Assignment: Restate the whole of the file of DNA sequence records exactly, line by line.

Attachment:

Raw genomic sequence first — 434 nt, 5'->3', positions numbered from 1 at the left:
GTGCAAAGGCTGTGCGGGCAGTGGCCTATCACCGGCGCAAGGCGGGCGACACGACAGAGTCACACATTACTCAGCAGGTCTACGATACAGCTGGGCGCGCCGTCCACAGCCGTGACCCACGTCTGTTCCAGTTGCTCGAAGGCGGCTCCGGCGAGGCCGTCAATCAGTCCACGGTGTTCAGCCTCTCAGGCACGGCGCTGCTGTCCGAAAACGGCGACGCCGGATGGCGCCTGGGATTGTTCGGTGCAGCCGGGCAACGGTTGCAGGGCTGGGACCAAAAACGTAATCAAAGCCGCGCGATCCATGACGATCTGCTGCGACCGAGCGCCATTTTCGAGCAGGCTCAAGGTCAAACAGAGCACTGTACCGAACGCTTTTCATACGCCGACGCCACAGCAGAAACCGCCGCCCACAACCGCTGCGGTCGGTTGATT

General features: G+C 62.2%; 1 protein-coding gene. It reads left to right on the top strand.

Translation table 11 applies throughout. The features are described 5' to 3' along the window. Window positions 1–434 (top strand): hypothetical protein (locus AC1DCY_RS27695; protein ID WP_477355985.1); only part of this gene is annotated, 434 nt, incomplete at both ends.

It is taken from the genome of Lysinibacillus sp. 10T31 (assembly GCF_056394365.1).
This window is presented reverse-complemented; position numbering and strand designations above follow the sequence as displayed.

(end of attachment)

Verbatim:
Raw genomic sequence first — 434 nt, 5'->3', positions numbered from 1 at the left:
GTGCAAAGGCTGTGCGGGCAGTGGCCTATCACCGGCGCAAGGCGGGCGACACGACAGAGTCACACATTACTCAGCAGGTCTACGATACAGCTGGGCGCGCCGTCCACAGCCGTGACCCACGTCTGTTCCAGTTGCTCGAAGGCGGCTCCGGCGAGGCCGTCAATCAGTCCACGGTGTTCAGCCTCTCAGGCACGGCGCTGCTGTCCGAAAACGGCGACGCCGGATGGCGCCTGGGATTGTTCGGTGCAGCCGGGCAACGGTTGCAGGGCTGGGACCAAAAACGTAATCAAAGCCGCGCGATCCATGACGATCTGCTGCGACCGAGCGCCATTTTCGAGCAGGCTCAAGGTCAAACAGAGCACTGTACCGAACGCTTTTCATACGCCGACGCCACAGCAGAAACCGCCGCCCACAACCGCTGCGGTCGGTTGATT

General features: G+C 62.2%; 1 protein-coding gene. It reads left to right on the top strand.

Translation table 11 applies throughout. The features are described 5' to 3' along the window. Window positions 1–434 (top strand): hypothetical protein (locus AC1DCY_RS27695; protein ID WP_477355985.1); only part of this gene is annotated, 434 nt, incomplete at both ends.

It is taken from the genome of Lysinibacillus sp. 10T31 (assembly GCF_056394365.1).
This window is presented reverse-complemented; position numbering and strand designations above follow the sequence as displayed.